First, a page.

Sunday, 1 July 2012

Hong Kong’s Voluntary Obsolescence


Telling the same stories in two fundamentally different languages has shown me that cross-cultural interpretation takes a lot more than literal translation. 
It also makes me realise the opportunities Hong Kong has missed. 
Given our history, Hong Kong could have been a valuable cultural interpreter between China and the English speaking world. Unfortunately, we have undecidedly remained neither here nor there, becoming erratic nationalists with a slavish colonial psyche instead. Many still see China through the eyes of BBC or CNN only, then turn around and tell the Gweilos about it in Chinglish. That’s not much of a service to either side is it?
The pigheaded defence of traditional Chinese is another example of a lost mind. 
I write in simplified characters for pragmatic reasons. Firstly, they are easier, and more rational. Secondly, this is what nearly everyone outside big Hong Kong and Taiwan learns.
Diehard traditionalists cry that the Chinese civilisation faces imminent collapse because a few superfluous strokes have been removed from some characters. They’ve forgotten that the convoluted forms they’re hanging on to came from even more sinuous predecessors. In the name of cultural preservation, why not revert to Zhuan Shu or Li Shu? What about the oracle bones?
While a colony, Hong Kong did not learn its English very well. Perplexingly, now that Chinese is gaining international popularity, we yearn to be pointlessly different. If that helps to soothe an insecurity complex, so be it. Perhaps it’s just bad karma.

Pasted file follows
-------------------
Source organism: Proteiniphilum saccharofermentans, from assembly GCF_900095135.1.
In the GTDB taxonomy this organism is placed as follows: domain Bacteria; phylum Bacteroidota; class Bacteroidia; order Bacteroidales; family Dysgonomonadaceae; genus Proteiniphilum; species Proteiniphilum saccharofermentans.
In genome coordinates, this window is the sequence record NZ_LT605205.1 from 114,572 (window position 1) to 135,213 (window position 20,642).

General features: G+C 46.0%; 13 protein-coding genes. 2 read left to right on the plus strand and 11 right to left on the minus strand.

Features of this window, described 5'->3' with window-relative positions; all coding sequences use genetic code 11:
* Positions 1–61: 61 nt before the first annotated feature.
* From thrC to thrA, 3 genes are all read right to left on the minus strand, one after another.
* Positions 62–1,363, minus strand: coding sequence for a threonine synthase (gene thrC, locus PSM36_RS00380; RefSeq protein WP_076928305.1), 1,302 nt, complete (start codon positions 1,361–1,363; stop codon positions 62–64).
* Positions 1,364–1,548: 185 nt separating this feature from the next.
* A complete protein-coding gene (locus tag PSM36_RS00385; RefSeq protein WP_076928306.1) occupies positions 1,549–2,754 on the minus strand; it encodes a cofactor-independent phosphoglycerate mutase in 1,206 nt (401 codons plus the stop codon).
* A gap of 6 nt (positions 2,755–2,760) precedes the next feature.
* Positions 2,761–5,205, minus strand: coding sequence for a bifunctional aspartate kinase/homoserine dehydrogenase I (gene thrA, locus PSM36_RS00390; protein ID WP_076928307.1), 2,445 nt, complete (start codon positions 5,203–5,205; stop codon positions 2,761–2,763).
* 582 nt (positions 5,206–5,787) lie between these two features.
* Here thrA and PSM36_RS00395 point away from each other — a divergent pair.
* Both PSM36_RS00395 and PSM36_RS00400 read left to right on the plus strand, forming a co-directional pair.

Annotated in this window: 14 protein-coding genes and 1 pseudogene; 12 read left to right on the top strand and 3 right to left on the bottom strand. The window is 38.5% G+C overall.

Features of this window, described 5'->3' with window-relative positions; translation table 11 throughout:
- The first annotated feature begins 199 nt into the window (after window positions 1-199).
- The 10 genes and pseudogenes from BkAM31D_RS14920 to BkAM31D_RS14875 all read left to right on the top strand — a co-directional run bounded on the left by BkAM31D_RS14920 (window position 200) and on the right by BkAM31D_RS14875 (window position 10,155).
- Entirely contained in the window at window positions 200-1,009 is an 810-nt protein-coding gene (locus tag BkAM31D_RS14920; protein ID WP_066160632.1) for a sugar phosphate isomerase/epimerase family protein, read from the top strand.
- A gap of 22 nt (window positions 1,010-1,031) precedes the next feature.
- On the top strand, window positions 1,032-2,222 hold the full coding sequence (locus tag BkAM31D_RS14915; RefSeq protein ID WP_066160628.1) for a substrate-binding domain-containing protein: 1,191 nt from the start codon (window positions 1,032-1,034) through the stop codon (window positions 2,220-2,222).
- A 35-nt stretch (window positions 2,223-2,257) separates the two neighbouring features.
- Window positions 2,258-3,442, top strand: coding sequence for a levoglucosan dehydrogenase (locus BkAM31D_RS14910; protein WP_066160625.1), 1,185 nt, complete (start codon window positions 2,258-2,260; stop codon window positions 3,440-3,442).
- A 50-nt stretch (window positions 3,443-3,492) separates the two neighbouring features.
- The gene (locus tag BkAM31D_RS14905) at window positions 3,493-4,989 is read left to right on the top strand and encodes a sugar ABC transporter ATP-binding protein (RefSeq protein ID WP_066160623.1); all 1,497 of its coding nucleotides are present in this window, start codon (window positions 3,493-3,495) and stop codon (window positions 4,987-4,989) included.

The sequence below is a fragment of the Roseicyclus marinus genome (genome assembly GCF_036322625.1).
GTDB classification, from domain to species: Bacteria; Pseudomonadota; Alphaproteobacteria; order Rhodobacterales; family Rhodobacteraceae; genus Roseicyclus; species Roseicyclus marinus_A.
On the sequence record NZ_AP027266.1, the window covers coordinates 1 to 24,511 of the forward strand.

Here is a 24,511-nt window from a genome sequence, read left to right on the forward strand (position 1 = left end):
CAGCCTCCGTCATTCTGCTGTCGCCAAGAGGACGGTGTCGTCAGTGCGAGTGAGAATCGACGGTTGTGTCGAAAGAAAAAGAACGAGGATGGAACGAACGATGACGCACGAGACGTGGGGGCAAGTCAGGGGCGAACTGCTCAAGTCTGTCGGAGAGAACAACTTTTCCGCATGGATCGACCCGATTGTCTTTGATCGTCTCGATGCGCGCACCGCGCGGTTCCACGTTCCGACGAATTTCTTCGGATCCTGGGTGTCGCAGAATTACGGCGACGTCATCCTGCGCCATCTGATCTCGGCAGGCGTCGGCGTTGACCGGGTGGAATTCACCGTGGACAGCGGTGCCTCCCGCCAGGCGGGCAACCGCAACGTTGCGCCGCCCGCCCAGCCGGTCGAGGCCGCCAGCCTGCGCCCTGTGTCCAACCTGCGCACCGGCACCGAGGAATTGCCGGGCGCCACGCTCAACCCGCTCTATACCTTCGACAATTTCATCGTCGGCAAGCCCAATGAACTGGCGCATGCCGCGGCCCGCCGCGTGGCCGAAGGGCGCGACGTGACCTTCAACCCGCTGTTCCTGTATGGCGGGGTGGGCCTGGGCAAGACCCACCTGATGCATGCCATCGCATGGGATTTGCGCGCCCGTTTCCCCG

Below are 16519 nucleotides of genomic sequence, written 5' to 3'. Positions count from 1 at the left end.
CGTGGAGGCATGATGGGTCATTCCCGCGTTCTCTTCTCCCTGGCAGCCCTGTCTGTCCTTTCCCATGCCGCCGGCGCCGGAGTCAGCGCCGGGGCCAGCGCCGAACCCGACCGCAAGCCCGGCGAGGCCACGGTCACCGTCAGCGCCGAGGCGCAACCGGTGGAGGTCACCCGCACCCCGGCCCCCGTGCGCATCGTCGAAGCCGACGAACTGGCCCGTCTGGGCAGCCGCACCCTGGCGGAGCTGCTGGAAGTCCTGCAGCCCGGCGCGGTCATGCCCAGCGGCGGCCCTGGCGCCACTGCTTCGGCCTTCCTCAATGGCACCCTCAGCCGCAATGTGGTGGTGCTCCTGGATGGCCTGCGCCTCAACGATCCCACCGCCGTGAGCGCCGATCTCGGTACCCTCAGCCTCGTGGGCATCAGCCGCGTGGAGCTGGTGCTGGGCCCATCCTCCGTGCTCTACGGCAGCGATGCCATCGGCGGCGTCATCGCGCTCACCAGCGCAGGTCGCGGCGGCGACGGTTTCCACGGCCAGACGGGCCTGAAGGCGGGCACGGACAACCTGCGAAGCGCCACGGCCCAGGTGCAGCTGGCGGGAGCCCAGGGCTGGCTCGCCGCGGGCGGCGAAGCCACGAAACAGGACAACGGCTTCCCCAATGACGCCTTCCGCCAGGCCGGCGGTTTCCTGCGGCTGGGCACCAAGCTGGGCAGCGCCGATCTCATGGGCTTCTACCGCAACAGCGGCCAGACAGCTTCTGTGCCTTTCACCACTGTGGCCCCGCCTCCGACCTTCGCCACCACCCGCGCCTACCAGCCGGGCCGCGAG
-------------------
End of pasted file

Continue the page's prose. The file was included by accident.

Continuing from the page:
But what about the kids? 
Is it not irresponsible for us to handicap them with a dead-end version of their native language, a language that’s growing in importance? Ironically, international schools seem to be the only ones in Hong Kong teaching simplified characters to the students. 
The future generation of Hong Kong Chinese would find themselves competing and collaborating internationally with many more mainlanders who have better English, and foreigners who understand modern Chinese better. 
1 July 2012                         Chinese Version香港的努力落后


bx said...

from a pratical point of view, i can see why you are unsentimental about traditional chinese characters.

what role do you think traditional chinese will have in the future if any?

will it have the same prestige of latin? will students study it from a historical, linguistic point of view?

is it naive to think that HK'ers hold on to traditional chinese characters not out of a rebellious desire to be different, but out of a romantic yearning to cling on to the visual familiarity of their childhood and old HK culture?

when people are threatened with having things 'taken away' their gut reaction is to hold on even tighter. i see this reaction as a natural way to try and hold on to control.


James Tam 谭炳昌 (过渡) said...

Thanks Rebekah!

I think "traditional Chinese" would play the role of it's many predecessors, starting from the oracle bones. It will become historical, and continue to be studied by scholars and artists and historians, but disappear from everyday use. It's easy to forget that the "traditional" Chinese used in HK is not that old, especially the form of prose (语体文), which only began in the "New Cultural Movement 新文化运动" in 1919. It was "revolutionary" back then, aimed to modernise and revitalise the Chinese language!

I do think most HKers hold on to the "traditional" characters out of romance and laziness. It's a hassle to change one's writing habit, hence the even stronger resistance back in 1919. A small vocal minority in HK would of course resist anything mainlanders do, however sensible, except eating rice :)

I agree with your last point in principle but this is not the case with simplified Chinese in HK. Neither the HK Government or Beijing has ever expressed a wish to modernise HK's characters. Nobody cares. From Beijing's point of view, it is probably preferable that HK, an official part of China, keeps these destined-to-be-outdated characters lest it become perceived as something unique in Taiwan?

Don't think HKers are sensitive to the above point at all. They just wish to be "different" without being creative; and not changing an old way that is becoming obsolete is the easiest way to achieve that!